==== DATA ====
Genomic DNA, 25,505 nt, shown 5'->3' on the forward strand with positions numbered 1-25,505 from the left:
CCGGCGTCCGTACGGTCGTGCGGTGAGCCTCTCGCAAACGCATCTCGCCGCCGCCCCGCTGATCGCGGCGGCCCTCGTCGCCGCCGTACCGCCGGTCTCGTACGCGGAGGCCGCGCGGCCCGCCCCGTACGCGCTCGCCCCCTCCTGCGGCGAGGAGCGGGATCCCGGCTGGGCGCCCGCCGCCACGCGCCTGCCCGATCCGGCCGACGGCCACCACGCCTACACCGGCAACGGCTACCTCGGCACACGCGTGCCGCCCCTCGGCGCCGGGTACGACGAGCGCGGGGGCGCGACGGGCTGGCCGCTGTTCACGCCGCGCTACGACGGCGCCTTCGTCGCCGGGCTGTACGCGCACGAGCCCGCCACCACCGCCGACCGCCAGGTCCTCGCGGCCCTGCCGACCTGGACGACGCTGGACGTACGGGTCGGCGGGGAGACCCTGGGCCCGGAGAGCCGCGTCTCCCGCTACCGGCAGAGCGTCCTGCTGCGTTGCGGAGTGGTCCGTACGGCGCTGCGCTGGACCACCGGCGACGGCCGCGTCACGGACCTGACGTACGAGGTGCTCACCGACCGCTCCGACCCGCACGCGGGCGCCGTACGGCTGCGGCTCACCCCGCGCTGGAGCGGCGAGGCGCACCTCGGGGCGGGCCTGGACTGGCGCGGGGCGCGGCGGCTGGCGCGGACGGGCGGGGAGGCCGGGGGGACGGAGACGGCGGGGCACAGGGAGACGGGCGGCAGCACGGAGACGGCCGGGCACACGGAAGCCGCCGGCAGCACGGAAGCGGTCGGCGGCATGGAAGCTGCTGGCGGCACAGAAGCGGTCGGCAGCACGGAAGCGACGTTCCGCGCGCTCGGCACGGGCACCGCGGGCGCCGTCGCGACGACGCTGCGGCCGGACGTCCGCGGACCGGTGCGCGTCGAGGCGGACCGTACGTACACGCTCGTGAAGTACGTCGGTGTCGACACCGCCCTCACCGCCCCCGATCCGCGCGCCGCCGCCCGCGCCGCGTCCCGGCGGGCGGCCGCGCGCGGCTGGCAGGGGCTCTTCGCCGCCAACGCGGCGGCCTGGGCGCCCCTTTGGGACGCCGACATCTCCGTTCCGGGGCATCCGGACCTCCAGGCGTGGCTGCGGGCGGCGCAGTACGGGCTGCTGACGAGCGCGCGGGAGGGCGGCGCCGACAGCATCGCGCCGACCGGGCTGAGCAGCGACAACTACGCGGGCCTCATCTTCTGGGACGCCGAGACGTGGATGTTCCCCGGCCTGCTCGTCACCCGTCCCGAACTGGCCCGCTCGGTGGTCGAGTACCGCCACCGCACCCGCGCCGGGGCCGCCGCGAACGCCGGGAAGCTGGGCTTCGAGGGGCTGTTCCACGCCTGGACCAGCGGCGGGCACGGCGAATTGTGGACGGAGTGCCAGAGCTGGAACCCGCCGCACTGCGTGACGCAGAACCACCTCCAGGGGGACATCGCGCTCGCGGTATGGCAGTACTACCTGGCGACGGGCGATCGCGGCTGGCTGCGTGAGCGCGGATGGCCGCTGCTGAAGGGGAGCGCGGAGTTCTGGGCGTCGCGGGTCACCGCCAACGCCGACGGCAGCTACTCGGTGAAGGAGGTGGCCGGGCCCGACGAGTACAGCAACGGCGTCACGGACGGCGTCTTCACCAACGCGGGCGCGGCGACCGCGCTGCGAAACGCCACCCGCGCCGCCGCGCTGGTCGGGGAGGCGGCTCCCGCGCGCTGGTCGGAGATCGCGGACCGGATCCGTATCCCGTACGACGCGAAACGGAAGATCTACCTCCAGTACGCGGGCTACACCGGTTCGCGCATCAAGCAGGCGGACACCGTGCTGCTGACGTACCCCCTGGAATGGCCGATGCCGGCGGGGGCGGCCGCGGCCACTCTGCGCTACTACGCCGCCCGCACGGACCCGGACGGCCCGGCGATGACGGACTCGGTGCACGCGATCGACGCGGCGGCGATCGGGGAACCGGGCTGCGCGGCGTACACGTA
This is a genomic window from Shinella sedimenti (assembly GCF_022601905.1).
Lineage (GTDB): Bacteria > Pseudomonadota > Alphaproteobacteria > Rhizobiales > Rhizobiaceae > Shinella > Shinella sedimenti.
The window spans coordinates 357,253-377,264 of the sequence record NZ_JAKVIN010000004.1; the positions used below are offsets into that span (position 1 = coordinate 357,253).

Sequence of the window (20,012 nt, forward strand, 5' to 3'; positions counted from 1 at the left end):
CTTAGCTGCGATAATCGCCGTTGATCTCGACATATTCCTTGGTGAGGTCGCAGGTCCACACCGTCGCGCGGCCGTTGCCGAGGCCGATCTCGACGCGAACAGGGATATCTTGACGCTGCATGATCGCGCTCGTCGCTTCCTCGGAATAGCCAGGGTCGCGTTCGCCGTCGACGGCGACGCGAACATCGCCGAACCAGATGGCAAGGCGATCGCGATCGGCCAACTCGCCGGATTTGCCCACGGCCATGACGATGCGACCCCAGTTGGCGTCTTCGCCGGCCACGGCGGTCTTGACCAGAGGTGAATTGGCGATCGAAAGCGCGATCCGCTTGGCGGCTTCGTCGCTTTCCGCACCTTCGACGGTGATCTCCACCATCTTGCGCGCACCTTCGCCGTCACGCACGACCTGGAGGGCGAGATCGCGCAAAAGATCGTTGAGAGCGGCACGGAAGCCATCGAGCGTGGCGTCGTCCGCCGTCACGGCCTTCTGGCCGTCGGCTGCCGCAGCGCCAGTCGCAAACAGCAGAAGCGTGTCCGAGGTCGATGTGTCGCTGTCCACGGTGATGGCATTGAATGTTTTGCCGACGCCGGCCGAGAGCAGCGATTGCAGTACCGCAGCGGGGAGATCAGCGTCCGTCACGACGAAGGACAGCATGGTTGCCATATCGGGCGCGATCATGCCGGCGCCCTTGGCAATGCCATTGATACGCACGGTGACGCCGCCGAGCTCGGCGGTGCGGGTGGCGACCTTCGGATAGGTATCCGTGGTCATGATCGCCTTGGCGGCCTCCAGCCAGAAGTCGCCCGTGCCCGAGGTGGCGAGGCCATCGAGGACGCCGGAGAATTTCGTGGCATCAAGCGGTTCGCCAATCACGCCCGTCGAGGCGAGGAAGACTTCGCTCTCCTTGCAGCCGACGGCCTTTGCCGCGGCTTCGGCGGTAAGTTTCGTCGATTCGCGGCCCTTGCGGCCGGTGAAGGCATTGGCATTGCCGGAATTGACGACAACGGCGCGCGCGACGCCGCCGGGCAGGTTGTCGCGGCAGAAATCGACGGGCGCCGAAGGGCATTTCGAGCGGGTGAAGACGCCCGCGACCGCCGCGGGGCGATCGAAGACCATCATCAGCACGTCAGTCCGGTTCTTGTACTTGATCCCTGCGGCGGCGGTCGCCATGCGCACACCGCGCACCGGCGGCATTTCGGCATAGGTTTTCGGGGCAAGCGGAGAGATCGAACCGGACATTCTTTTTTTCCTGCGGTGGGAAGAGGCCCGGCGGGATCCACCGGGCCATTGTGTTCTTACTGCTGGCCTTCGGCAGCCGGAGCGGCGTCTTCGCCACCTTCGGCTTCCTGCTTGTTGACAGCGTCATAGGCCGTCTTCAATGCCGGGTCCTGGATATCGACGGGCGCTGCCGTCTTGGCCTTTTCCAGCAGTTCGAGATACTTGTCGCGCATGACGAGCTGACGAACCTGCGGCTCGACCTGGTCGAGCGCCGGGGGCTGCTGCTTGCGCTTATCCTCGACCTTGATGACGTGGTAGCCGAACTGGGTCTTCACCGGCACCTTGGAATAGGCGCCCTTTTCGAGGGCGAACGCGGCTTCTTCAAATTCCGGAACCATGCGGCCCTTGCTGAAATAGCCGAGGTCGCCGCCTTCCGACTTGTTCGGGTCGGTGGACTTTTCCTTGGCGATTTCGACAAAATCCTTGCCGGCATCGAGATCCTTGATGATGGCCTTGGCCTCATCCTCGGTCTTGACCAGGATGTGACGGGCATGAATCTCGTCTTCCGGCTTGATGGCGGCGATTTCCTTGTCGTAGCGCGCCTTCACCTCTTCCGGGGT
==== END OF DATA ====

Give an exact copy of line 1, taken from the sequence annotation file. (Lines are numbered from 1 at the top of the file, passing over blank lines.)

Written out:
Genomic DNA, 25,505 nt, shown 5'->3' on the forward strand with positions numbered 1-25,505 from the left: